While working, I had the opportunity to visit the elderly at skilled nursing facilities. Of the many things I observed, and the most dramatic, was the fact that we spend all of our lives building, working on collections, working on relationships, striving for something better. We purchase homes, cars, furniture, memberships, clothing, essentials and extravagances. We go from one relationship to another, always trying to get it right and make it better. We look for and long for love and belonging; it’s human nature. Time speeds up and our lives become a blur.
And, we do this repeatedly, until we reach a plateau, a stopping point in our lives when the physical body starts speaking louder than the shiny red sports car on the dealer’s lot or the perfect dream house just a few miles away. The body says your time is up, you have reached the end of your telemeters. The focus becomes different. You no longer have the ability to defy. It now turns to healing and longevity…the desire to remain on this planet or to give up and succumb.
Your house no longer matters, or if it does, something or someone intercedes and removes it from the equation. You no longer have the energy to grasp the steering wheel and push the pedal to make the car’s engine accelerate. The clothes you wear no longer matter, just as long as you are covered, and sometimes, that matters little as well. Relationships become different. You are no longer working to build them, but treasuring the ones you have made; some stand out as special and you cling to those.
Your home is now reduced to a single room that you probably share with someone else; they may talk to you or they may not, as they are active in their struggle to remain or relinquish. Of the beautiful furniture that you carefully picked out, when you had that dream home, only a simple dresser and one nightstand remains, and often do not match. Your most prized possession is your television, because frequently it is the only company that you will have for days or weeks. Your car is reduced to a chair with two large wheels; your hands become the fuel to propel or you just sit and pray that some kind person will come along and assist you. No longer do you have a choice of what you eat; you can’t go to the frig for a midnight snack, your plates are lukewarm at best and coffee is tepid.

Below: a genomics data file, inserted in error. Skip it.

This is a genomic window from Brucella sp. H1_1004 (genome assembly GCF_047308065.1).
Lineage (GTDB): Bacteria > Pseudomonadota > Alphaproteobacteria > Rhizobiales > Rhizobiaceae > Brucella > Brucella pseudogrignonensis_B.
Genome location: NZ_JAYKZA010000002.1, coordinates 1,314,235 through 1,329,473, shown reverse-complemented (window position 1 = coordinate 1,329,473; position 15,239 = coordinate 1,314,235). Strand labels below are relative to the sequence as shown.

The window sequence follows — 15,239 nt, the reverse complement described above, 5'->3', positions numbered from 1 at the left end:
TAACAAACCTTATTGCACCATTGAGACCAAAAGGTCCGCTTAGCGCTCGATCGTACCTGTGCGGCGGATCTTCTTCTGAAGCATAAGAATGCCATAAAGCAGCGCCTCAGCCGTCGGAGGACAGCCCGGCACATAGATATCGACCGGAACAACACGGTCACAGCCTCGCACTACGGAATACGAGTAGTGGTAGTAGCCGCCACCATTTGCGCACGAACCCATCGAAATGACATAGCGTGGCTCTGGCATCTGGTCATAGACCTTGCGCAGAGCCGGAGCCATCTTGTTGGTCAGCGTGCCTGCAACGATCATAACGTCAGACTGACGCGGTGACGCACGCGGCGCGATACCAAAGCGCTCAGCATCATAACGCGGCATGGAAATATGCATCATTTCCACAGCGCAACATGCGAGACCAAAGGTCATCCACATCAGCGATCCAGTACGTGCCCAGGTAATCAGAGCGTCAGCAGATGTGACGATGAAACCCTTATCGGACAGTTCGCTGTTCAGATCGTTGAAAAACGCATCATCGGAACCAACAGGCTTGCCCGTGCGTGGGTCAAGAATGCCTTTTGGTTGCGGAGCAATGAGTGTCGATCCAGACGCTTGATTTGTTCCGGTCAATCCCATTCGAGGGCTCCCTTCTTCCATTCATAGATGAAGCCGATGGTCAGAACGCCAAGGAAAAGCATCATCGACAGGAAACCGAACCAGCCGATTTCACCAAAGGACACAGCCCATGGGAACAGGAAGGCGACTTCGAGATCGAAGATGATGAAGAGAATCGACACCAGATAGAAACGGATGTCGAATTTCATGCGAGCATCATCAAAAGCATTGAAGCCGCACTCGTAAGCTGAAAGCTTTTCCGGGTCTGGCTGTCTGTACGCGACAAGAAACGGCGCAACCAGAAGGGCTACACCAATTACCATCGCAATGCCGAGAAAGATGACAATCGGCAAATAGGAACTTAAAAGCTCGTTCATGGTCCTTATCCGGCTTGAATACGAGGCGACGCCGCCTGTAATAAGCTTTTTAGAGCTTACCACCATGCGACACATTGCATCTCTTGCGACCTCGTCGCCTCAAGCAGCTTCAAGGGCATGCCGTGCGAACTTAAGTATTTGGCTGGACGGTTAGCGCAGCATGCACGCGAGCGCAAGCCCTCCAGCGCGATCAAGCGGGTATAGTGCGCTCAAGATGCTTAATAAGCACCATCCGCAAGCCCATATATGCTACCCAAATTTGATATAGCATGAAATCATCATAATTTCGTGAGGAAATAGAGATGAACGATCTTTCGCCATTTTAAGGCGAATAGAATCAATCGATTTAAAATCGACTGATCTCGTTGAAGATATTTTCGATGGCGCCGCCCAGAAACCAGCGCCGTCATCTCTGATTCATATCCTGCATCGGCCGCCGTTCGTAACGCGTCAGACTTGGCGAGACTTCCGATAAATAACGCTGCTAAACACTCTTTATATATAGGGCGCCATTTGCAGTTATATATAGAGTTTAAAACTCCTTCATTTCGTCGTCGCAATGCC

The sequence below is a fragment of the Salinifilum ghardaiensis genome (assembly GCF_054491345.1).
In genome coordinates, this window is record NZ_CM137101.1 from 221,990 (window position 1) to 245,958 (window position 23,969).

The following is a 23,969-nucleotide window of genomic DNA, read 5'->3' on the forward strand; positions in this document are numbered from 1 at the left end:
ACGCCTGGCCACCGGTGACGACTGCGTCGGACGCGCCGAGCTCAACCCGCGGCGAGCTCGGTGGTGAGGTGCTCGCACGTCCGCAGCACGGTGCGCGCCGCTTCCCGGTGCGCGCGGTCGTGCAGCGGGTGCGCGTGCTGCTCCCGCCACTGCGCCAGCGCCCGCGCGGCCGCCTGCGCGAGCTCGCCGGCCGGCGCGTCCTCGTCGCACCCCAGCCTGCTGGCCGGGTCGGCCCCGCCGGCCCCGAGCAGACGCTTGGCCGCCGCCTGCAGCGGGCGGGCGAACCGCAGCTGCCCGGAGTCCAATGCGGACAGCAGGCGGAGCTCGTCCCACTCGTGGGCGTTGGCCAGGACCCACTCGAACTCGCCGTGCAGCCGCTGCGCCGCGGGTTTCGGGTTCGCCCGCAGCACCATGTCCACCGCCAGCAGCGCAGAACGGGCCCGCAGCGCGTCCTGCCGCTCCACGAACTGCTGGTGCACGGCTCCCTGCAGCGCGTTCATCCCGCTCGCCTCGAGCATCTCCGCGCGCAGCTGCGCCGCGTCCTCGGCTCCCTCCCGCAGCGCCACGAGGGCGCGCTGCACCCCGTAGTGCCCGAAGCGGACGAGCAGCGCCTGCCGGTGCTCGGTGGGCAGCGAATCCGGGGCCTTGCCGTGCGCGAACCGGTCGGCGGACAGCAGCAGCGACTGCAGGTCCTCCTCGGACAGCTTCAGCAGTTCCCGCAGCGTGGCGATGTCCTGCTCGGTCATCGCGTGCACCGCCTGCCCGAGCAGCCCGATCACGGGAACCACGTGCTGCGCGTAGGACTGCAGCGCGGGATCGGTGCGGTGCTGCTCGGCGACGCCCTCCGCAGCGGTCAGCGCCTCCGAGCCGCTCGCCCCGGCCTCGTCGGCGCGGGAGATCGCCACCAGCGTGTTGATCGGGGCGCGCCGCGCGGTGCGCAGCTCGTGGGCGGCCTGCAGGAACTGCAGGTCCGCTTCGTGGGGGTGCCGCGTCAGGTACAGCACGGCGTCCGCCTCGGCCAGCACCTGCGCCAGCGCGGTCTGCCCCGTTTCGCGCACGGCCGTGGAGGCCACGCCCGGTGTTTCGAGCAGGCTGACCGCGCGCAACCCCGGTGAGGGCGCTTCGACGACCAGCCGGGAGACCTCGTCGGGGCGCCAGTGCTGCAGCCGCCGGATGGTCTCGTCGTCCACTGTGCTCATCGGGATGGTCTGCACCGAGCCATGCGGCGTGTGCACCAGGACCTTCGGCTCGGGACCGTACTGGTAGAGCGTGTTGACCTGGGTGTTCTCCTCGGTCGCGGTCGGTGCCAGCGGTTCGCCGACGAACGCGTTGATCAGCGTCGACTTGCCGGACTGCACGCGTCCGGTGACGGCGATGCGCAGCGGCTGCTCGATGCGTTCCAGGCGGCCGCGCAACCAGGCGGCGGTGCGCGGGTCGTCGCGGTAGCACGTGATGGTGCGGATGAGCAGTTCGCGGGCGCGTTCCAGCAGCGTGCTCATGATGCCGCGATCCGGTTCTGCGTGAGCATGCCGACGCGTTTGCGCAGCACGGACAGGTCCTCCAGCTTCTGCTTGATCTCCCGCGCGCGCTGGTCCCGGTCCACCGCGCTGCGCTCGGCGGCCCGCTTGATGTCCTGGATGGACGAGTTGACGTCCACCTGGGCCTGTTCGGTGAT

My daughter-in-law observed, while viewing a special collection that I have, how difficult it must be for people to spend their lives creating these cherished collections, only to be forced to give them up later, as they no longer matter. This got me to thinking about all the things that I cherish and hold important and how, at some point in my life, these will no longer mean anything to me. Aren’t we Humans crazy as we busy ourselves with such gatherings? Do any of you collect things? Is it a collection that will be passed on to someone that will cherish it as much as you have? Is this just a lesson for us collectors to stop the gathering and get into serious matters of the heart? What do you think? Share your thoughts.